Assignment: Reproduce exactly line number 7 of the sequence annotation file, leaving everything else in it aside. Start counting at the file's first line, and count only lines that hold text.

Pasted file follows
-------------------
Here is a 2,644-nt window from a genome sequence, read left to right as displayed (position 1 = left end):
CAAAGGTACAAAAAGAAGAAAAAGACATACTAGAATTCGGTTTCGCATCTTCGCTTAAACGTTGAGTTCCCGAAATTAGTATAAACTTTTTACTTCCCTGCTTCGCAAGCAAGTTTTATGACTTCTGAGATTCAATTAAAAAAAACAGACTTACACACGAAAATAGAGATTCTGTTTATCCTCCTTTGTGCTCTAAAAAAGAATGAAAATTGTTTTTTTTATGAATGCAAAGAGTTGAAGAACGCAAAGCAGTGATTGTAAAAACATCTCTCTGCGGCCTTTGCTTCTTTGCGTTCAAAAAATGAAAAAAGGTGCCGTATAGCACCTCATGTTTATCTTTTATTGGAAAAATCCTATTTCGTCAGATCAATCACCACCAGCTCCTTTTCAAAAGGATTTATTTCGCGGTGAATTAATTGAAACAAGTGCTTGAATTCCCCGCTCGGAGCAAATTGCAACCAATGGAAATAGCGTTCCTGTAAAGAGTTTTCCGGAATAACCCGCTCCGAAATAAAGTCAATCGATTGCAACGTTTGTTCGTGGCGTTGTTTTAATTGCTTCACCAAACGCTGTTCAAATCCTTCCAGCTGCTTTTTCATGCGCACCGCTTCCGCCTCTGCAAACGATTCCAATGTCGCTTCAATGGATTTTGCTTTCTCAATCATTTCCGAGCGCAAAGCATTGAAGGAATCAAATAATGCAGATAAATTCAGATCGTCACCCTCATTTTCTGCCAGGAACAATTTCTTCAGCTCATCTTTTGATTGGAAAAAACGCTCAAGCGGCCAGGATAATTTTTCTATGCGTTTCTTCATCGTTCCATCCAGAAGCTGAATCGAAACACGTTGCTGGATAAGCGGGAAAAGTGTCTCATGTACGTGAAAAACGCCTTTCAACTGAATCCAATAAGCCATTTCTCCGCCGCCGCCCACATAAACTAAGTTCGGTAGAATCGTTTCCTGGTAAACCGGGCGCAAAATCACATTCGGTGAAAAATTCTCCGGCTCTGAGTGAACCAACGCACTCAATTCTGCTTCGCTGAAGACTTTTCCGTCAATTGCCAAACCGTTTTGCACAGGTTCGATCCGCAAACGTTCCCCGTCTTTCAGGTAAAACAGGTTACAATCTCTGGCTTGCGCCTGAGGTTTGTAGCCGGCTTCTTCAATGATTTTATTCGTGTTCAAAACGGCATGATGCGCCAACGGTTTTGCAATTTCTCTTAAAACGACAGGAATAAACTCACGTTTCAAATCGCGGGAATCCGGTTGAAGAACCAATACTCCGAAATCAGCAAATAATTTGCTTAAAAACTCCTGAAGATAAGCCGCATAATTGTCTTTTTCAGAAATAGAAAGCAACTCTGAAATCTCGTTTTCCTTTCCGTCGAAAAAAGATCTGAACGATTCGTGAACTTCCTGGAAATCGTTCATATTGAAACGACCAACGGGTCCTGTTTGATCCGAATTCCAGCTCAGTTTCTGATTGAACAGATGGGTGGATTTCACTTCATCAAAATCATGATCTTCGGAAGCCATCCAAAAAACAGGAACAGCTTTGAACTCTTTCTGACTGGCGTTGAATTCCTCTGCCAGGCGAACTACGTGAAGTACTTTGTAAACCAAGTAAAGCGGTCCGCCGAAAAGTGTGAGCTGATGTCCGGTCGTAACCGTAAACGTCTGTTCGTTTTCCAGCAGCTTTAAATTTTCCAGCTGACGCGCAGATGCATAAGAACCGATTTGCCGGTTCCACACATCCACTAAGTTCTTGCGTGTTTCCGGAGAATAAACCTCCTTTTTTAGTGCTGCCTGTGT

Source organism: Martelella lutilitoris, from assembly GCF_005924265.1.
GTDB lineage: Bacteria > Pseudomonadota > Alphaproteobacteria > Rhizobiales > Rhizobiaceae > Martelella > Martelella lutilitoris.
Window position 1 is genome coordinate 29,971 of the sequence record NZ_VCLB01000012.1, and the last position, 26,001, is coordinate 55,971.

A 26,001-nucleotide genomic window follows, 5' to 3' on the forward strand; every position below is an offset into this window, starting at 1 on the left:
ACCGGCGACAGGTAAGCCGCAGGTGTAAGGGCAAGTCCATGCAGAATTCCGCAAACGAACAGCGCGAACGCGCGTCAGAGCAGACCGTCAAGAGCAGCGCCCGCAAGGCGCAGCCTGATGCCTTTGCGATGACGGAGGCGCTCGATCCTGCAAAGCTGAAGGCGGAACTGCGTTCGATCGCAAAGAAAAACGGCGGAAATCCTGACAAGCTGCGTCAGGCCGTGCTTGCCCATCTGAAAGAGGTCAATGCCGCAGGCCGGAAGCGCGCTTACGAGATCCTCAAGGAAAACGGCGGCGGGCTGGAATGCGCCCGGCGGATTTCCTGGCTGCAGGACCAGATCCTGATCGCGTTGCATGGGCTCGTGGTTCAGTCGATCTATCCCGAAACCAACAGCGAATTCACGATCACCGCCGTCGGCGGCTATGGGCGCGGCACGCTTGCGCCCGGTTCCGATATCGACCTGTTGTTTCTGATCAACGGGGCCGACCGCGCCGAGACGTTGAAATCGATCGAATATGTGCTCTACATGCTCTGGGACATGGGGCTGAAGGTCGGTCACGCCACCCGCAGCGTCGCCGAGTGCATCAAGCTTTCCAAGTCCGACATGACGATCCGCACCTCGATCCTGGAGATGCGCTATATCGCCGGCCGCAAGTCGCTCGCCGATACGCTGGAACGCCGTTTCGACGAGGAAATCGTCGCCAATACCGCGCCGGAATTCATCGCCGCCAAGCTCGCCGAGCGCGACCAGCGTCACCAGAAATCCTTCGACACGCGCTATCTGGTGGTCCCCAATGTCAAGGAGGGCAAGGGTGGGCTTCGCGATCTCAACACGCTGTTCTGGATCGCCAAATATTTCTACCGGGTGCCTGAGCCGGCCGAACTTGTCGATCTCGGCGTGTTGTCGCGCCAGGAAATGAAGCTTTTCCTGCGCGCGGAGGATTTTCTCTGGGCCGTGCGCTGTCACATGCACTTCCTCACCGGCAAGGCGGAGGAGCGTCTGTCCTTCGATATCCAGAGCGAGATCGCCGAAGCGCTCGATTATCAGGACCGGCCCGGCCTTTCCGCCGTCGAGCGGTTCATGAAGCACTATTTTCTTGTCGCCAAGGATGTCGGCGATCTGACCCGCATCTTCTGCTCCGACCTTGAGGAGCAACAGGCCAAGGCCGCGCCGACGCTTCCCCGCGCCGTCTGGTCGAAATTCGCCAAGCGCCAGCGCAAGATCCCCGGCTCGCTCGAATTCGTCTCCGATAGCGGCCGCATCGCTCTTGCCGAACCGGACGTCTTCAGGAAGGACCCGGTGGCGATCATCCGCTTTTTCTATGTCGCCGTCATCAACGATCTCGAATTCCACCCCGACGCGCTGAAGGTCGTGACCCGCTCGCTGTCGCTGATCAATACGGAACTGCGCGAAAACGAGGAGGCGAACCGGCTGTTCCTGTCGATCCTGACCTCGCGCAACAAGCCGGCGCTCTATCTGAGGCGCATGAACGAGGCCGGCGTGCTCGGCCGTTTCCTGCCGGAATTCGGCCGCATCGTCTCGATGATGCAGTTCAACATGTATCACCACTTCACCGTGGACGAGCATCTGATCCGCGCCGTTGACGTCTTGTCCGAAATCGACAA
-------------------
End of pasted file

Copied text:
ACCGGCGACAGGTAAGCCGCAGGTGTAAGGGCAAGTCCATGCAGAATTCCGCAAACGAACAGCGCGAACGCGCGTCAGAGCAGACCGTCAAGAGCAGCGCCCGCAAGGCGCAGCCTGATGCCTTTGCGATGACGGAGGCGCTCGATCCTGCAAAGCTGAAGGCGGAACTGCGTTCGATCGCAAAGAAAAACGGCGGAAATCCTGACAAGCTGCGTCAGGCCGTGCTTGCCCATCTGAAAGAGGTCAATGCCGCAGGCCGGAAGCGCGCTTACGAGATCCTCAAGGAAAACGGCGGCGGGCTGGAATGCGCCCGGCGGATTTCCTGGCTGCAGGACCAGATCCTGATCGCGTTGCATGGGCTCGTGGTTCAGTCGATCTATCCCGAAACCAACAGCGAATTCACGATCACCGCCGTCGGCGGCTATGGGCGCGGCACGCTTGCGCCCGGTTCCGATATCGACCTGTTGTTTCTGATCAACGGGGCCGACCGCGCCGAGACGTTGAAATCGATCGAATATGTGCTCTACATGCTCTGGGACATGGGGCTGAAGGTCGGTCACGCCACCCGCAGCGTCGCCGAGTGCATCAAGCTTTCCAAGTCCGACATGACGATCCGCACCTCGATCCTGGAGATGCGCTATATCGCCGGCCGCAAGTCGCTCGCCGATACGCTGGAACGCCGTTTCGACGAGGAAATCGTCGCCAATACCGCGCCGGAATTCATCGCCGCCAAGCTCGCCGAGCGCGACCAGCGTCACCAGAAATCCTTCGACACGCGCTATCTGGTGGTCCCCAATGTCAAGGAGGGCAAGGGTGGGCTTCGCGATCTCAACACGCTGTTCTGGATCGCCAAATATTTCTACCGGGTGCCTGAGCCGGCCGAACTTGTCGATCTCGGCGTGTTGTCGCGCCAGGAAATGAAGCTTTTCCTGCGCGCGGAGGATTTTCTCTGGGCCGTGCGCTGTCACATGCACTTCCTCACCGGCAAGGCGGAGGAGCGTCTGTCCTTCGATATCCAGAGCGAGATCGCCGAAGCGCTCGATTATCAGGACCGGCCCGGCCTTTCCGCCGTCGAGCGGTTCATGAAGCACTATTTTCTTGTCGCCAAGGATGTCGGCGATCTGACCCGCATCTTCTGCTCCGACCTTGAGGAGCAACAGGCCAAGGCCGCGCCGACGCTTCCCCGCGCCGTCTGGTCGAAATTCGCCAAGCGCCAGCGCAAGATCCCCGGCTCGCTCGAATTCGTCTCCGATAGCGGCCGCATCGCTCTTGCCGAACCGGACGTCTTCAGGAAGGACCCGGTGGCGATCATCCGCTTTTTCTATGTCGCCGTCATCAACGATCTCGAATTCCACCCCGACGCGCTGAAGGTCGTGACCCGCTCGCTGTCGCTGATCAATACGGAACTGCGCGAAAACGAGGAGGCGAACCGGCTGTTCCTGTCGATCCTGACCTCGCGCAACAAGCCGGCGCTCTATCTGAGGCGCATGAACGAGGCCGGCGTGCTCGGCCGTTTCCTGCCGGAATTCGGCCGCATCGTCTCGATGATGCAGTTCAACATGTATCACCACTTCACCGTGGACGAGCATCTGATCCGCGCCGTTGACGTCTTGTCCGAAATCGACAA